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This government WANTS Hamas for its "partner"

Mahmoud Abbas’ popularity in the West is a headache for Benjamin Netanyahu. It’s no wonder he’d rather do business with Hamas

If I were Bibi Netanyahu, that’s what I’d want. I’d say to myself: “Mahmoud Abbas is a pain in the neck, he’s popular with the West, he makes Israel look bad – he cooperates with us and we don’t cooperate with him, so he goes to the UN and makes us look bad. Puts pressure on me to do things I don’t want to do and couldn’t do even if I wanted to, which I don’t. But Hamas? Hamas is easy. Hamas sits in Gaza and fires the odd rocket, no big deal. It doesn’t ask for negotiations, doesn’t demand anything. But the best part of all is that Hamas is even less popular In the West than I am – much less. If Hamas is my ’partner’ – I have no partner. I don’t have to do anything – no negotiations, no ’67 borders, no settlement freeze, nothing. And if they get restless and start firing rockets again – boom, Operation Cast Lead II, worse than the first time, and the West will support me, starting with that wimp Obama and all the way through pussy Europe. Even Lieberman could handle the hasbara on this one. It’s us and the world against Hamas, militarily and diplomatically both. Problem solved. Short-term, anyway. Long-term? As they say, God is great.”

That’s if I were Bibi. What the real Bibi is saying to himself, I have no idea, but given his view of the situation with the Palestinians, logic says he wants to deal with Hamas instead of Abbas, whether he admits it to himself or not. This goes not only for him, but for all the politicians who are dead set against giving up the West Bank – Lieberman, Yishai and all the other right-wingers who run the country.

This is the logic of what Bibi and his government want – even without looking at the Gilad Schalit deal, which, of course, provides a ton of circumstantial evidence to back up this view. Hamas kidnaps a soldier and takes home 1,000 prisoners, Abbas fights Hamas every day and takes home nothing but humiliation. It was pretty clear that the most short-sighted hawks in the government, maybe even including Netanyahu, got a spiteful kick out of this. But a story in Haaretz today says screwing Abbas isn’t about spite, it’s government policy – to keep on paying him back for the UN. And if this policy brings him down, so be it. As one advisor to Netanyahu said,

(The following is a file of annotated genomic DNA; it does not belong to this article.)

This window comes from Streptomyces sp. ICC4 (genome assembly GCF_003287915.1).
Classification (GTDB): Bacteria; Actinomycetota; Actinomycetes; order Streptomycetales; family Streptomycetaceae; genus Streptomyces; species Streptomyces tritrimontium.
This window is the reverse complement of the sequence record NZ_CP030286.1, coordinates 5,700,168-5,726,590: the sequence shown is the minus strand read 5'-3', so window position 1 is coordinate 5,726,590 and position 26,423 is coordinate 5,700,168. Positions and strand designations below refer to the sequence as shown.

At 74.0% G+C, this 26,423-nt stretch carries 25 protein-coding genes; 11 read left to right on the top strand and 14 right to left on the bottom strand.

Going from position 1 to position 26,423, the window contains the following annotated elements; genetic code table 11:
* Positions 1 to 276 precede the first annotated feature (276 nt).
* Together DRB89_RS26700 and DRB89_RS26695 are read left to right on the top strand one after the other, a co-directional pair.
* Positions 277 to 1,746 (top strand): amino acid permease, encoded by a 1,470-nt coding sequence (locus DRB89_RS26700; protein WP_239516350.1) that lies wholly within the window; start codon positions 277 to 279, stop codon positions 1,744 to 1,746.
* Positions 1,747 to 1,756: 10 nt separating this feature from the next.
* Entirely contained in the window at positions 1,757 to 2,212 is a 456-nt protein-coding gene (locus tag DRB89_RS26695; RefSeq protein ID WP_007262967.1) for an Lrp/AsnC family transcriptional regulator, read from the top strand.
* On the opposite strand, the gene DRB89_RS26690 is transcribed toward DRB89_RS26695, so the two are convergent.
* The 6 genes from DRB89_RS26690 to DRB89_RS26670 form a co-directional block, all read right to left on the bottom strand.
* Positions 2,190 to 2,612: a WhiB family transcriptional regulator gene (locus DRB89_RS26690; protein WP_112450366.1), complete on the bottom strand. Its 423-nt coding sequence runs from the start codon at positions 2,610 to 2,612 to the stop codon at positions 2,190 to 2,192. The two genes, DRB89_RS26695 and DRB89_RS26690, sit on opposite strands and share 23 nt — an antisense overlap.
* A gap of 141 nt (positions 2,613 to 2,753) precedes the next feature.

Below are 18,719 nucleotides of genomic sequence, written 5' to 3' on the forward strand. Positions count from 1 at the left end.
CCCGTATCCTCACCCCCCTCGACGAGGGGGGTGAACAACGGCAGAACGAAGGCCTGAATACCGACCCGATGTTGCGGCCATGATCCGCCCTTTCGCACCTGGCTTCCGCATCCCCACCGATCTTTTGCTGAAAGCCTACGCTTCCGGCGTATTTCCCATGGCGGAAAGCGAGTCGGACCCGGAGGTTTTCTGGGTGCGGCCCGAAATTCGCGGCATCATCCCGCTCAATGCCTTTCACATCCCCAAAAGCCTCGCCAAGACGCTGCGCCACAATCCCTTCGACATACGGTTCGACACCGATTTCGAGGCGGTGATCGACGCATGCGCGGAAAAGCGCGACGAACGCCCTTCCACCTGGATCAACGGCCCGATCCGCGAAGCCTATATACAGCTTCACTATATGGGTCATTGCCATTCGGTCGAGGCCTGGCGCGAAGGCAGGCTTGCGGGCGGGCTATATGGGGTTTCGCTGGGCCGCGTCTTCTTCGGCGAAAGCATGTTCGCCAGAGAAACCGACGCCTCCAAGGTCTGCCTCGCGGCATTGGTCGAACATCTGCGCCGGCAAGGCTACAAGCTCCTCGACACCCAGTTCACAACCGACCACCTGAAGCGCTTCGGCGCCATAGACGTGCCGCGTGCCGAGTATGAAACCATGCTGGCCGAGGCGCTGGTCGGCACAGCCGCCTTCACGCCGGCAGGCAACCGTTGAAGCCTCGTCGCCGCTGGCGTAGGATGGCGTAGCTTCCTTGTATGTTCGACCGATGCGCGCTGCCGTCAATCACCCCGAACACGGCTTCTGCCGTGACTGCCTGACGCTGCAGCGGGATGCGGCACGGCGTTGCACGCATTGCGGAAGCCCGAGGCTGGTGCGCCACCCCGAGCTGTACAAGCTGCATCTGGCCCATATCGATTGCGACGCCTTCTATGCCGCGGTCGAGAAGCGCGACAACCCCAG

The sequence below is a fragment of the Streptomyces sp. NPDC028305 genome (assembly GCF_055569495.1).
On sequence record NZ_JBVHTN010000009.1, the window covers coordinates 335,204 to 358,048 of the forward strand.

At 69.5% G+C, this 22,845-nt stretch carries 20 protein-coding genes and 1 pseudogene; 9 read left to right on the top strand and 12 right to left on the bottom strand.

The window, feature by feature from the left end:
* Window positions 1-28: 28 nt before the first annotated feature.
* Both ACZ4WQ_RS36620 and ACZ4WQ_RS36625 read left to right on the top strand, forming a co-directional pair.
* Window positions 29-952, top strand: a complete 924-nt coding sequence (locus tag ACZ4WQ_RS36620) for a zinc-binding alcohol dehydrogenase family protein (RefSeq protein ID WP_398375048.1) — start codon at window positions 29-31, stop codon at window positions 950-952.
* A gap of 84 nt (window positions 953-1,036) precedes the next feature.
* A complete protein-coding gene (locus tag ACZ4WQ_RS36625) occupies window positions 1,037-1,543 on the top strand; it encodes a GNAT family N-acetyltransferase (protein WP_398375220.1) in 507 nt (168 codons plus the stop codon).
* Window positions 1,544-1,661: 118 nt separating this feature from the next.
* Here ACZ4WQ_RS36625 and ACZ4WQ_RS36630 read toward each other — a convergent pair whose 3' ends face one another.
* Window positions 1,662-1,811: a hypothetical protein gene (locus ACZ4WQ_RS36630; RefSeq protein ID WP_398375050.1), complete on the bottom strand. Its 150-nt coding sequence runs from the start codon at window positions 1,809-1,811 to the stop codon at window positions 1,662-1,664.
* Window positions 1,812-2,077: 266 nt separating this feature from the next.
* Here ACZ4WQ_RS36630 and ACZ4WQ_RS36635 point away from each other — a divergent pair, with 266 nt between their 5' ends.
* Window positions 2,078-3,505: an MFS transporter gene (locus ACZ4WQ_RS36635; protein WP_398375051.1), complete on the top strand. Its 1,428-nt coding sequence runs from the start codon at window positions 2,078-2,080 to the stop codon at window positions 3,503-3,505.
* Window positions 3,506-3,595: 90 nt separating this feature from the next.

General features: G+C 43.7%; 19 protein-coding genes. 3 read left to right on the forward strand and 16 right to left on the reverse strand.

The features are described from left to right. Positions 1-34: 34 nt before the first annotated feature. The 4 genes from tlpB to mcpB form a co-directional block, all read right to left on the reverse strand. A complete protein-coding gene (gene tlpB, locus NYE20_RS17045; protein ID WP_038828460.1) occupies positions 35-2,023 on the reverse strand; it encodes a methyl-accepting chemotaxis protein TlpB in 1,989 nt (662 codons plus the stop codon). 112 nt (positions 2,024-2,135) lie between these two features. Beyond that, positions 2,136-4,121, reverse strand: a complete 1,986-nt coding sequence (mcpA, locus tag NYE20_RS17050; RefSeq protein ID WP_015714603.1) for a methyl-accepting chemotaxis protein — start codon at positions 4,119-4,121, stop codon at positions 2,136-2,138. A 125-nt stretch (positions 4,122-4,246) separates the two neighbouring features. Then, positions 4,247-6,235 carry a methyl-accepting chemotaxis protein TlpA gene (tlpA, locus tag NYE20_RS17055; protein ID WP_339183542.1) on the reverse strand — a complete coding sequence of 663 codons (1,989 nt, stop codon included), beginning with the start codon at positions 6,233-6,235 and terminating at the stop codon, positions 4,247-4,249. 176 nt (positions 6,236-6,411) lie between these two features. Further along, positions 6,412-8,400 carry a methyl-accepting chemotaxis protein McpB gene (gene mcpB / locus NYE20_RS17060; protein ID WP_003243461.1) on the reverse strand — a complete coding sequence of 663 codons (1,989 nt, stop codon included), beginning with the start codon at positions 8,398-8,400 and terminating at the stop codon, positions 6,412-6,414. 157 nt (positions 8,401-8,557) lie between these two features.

We don’t want the Palestinian Authority to collapse, but if it happens, it won’t be the end of the world.

They know who would take Abbas and Fatah’s place as the political leadership of the West Bank, and it won’t be the end of the world. A door closes and a window opens, right?

There are many Israelis and Westerners on the Left, not to mention a lot of Palestinians, who think Bibi is doing their work for them, who think the occupation will end a lot faster with Hamas rather than Abbas as the Palestinians’ address. I think they couldn’t be more wrong. Unlike the case with Abbas, Hamas’ positions on every issue dividing the Palestinians from Israel are hopelessly incompatible with a two-state solution. All that a Hamas leadership can bring is more war, a deeper occupation, a freefall down to the bottomless pit of Israeli nationalism and militarism, and no way out.

This government definitely wants the last three. Does it also want the first one, more war? If they were honest, I think Bibi and Co. would answer: “Yes and no – but if it’s yes, it won’t be the end of the world.”

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    1. Richard Witty

      Excellent points.

      I think that Bibi is simply applying the “divide and conquer” methodology of defense/survival.

      It works because there is so much division within the Palestinian community.

      Every time a party emphasizes their party’s credibility over the larger effort at stake, there is a wedge that can be driven, and more importantly all credible objectives associated with any party’s goals are rendered impotent.

      As in the hudna, its really unclear if Israel “promised” to relax or eliminate the blockade of Gaza, as Hamas representatives reported.

      If they did achieve an elimination of the blockade of Gaza, then they achieved a substantive victory. (I personally don’t see how this is possible without a complementary agreement on the part of Hamas to renounce violence on civilians from its palette)

      The release of prisoners primarily with Gazan factions affiliation, is a partisan victory, a release of intra-Palestinian fighters as much as anti-occupation.

      (Divide and conquer.)

      The options of goals are triangular.

      Three on the table:

      1. Fatah Palestinian dominance
      2. Hamas Palestinian dominance
      3. Fatah/Hamas unity

      So long as Fatah and Hamas are fundamentally fighting, Israel alternates who to legitimize and who to delegitimize, counting on the distractions that occur in the Palestinian community to keep pressure at bay.

      Negotiation is only possible with Palestinian unity.

      But that is a gamble for Israel, as successful peace can occur only with Palestinian unity, AND Palestinian unity engenders a more potent opponent.